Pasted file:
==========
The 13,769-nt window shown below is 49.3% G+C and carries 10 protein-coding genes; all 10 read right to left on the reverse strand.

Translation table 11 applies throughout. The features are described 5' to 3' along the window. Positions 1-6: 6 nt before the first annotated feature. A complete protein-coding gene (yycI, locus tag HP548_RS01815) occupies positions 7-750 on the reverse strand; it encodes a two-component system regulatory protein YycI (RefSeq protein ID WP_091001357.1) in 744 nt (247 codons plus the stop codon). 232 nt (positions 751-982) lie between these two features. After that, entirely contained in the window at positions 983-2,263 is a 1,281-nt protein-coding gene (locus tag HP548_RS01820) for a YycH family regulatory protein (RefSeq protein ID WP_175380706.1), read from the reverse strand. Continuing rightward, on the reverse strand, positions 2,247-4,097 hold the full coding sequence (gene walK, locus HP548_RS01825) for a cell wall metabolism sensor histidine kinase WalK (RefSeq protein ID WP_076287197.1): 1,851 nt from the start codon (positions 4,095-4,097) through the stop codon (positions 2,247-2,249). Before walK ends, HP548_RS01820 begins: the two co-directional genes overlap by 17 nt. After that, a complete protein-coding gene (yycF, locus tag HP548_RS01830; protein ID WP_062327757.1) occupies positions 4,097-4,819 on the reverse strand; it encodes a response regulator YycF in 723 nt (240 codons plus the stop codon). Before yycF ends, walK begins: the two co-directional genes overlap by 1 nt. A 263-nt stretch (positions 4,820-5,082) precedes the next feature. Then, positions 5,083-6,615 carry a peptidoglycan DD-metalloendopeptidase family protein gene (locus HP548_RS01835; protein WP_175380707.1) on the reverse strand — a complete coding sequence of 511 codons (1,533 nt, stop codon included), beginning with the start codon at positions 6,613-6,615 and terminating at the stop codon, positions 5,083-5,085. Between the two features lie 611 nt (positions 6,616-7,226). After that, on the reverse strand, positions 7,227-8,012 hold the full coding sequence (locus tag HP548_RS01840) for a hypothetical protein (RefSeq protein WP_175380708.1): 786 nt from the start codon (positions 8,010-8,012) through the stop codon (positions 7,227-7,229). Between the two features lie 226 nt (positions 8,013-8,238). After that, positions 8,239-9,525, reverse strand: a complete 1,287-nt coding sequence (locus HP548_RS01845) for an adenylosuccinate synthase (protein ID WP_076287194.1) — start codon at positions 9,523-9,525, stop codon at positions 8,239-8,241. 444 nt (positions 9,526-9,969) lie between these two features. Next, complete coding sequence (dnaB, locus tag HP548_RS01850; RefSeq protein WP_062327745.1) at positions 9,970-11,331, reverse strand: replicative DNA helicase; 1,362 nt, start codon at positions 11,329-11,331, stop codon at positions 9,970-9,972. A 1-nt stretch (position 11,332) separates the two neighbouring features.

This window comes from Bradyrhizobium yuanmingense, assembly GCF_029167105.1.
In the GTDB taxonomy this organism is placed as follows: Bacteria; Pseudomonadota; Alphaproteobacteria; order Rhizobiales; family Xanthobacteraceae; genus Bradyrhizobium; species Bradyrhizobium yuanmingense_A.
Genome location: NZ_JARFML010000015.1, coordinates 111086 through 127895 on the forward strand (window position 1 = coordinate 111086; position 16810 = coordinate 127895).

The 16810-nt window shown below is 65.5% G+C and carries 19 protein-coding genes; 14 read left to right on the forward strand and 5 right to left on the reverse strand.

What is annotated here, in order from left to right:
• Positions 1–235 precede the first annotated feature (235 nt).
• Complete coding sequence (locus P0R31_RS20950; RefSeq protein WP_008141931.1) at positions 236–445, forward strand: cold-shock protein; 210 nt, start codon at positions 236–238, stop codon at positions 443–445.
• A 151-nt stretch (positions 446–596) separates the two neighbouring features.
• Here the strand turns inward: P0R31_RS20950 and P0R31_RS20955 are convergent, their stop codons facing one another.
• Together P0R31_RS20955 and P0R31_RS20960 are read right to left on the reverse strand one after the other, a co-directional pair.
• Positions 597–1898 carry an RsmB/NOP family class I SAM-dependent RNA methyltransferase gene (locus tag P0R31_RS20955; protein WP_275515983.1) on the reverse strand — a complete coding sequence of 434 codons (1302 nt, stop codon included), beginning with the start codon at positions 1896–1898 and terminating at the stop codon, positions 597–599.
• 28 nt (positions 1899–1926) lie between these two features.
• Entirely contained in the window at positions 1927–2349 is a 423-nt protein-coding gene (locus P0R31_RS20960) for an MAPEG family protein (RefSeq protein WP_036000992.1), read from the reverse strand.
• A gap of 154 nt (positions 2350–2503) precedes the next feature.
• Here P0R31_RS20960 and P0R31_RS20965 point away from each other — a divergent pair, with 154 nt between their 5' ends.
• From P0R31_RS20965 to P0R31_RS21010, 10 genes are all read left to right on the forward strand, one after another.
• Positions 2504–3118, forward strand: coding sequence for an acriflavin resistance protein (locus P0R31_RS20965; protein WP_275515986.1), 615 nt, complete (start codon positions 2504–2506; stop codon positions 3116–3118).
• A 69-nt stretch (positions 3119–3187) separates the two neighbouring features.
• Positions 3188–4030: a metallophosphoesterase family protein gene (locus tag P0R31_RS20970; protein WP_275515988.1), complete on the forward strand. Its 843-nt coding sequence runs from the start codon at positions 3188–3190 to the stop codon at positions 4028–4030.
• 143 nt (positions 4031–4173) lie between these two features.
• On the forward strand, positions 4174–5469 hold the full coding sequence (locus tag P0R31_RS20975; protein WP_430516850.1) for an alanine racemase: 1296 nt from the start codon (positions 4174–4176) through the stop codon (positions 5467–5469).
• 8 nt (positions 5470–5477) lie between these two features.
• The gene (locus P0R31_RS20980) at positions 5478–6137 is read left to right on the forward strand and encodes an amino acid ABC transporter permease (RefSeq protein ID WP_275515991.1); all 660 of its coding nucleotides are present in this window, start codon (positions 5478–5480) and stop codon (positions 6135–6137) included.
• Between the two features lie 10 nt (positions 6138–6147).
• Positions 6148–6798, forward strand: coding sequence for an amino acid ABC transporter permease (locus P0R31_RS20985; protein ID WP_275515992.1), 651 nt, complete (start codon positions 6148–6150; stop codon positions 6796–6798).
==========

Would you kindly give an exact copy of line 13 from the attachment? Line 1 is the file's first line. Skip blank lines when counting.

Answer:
• Positions 597–1898 carry an RsmB/NOP family class I SAM-dependent RNA methyltransferase gene (locus tag P0R31_RS20955; protein WP_275515983.1) on the reverse strand — a complete coding sequence of 434 codons (1302 nt, stop codon included), beginning with the start codon at positions 1896–1898 and terminating at the stop codon, positions 597–599.